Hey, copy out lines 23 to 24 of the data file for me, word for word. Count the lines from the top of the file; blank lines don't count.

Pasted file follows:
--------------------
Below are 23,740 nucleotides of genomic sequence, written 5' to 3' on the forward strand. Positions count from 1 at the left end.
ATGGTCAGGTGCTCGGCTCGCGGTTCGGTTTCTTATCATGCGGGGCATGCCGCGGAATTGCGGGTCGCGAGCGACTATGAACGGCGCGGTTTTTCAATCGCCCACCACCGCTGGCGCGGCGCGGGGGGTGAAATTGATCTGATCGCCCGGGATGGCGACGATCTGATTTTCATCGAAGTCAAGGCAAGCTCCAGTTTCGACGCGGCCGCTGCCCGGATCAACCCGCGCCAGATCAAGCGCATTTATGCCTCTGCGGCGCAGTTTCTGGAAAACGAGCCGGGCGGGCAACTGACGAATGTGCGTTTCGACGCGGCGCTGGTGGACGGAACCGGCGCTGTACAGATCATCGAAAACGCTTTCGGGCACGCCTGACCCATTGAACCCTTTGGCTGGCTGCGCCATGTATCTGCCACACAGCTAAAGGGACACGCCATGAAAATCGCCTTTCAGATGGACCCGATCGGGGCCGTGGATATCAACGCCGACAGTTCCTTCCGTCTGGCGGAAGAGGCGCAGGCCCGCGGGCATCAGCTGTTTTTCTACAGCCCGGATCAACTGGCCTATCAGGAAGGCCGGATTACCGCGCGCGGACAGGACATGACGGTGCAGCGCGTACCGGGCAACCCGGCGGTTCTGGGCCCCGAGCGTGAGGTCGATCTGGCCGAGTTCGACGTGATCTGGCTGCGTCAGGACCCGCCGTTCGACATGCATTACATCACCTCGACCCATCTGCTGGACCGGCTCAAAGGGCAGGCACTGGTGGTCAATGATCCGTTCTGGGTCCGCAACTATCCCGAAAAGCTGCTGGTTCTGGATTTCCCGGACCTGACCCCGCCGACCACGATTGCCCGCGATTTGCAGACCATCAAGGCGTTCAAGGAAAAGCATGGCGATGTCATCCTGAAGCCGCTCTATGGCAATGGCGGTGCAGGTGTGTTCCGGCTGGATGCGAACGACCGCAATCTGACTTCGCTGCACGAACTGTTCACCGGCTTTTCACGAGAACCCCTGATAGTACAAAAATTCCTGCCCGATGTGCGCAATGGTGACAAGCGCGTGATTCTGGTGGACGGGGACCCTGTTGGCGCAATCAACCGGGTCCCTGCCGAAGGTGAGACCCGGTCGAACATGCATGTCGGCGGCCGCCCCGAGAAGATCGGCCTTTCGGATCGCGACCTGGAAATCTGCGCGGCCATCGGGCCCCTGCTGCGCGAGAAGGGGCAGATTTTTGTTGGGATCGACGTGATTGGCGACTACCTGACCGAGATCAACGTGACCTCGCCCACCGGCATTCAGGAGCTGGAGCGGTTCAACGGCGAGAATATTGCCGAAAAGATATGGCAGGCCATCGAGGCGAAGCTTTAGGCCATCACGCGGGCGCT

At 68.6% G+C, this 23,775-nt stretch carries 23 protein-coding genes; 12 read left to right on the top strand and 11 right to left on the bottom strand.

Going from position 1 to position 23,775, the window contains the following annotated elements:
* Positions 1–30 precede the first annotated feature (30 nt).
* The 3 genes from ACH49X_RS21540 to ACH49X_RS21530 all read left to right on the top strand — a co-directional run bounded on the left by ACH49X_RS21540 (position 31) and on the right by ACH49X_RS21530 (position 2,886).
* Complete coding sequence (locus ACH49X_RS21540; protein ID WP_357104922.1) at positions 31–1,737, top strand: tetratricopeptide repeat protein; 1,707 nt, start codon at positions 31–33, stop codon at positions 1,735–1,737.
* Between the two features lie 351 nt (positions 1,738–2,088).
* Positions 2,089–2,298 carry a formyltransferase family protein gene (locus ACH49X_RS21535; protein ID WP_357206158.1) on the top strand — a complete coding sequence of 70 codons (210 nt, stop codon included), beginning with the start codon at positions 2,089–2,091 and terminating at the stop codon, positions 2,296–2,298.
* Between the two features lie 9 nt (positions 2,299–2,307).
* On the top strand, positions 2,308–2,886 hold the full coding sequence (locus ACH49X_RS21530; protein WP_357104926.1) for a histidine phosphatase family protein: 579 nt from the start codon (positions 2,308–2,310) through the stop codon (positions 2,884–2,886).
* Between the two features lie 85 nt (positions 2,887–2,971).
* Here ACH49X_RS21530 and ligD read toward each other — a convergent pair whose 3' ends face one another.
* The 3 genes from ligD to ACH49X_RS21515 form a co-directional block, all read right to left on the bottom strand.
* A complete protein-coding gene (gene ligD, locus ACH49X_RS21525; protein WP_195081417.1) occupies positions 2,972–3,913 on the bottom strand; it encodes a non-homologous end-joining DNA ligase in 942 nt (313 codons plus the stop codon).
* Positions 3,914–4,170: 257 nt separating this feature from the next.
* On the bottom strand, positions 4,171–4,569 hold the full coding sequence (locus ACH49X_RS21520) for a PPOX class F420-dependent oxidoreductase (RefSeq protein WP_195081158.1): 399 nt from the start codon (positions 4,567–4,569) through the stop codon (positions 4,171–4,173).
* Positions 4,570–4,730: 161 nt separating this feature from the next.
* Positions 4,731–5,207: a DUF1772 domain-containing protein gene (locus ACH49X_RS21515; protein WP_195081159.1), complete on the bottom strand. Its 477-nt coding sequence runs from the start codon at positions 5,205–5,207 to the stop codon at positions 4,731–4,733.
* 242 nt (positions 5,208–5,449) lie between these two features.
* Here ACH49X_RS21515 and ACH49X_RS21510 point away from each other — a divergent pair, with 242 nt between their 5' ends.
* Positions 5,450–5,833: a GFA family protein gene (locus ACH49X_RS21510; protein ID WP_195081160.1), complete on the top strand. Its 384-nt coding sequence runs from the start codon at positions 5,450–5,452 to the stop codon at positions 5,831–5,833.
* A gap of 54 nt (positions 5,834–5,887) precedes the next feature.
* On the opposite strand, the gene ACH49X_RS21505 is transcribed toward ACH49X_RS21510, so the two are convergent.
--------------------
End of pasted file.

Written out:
* A gap of 54 nt (positions 5,834–5,887) precedes the next feature.
* On the opposite strand, the gene ACH49X_RS21505 is transcribed toward ACH49X_RS21510, so the two are convergent.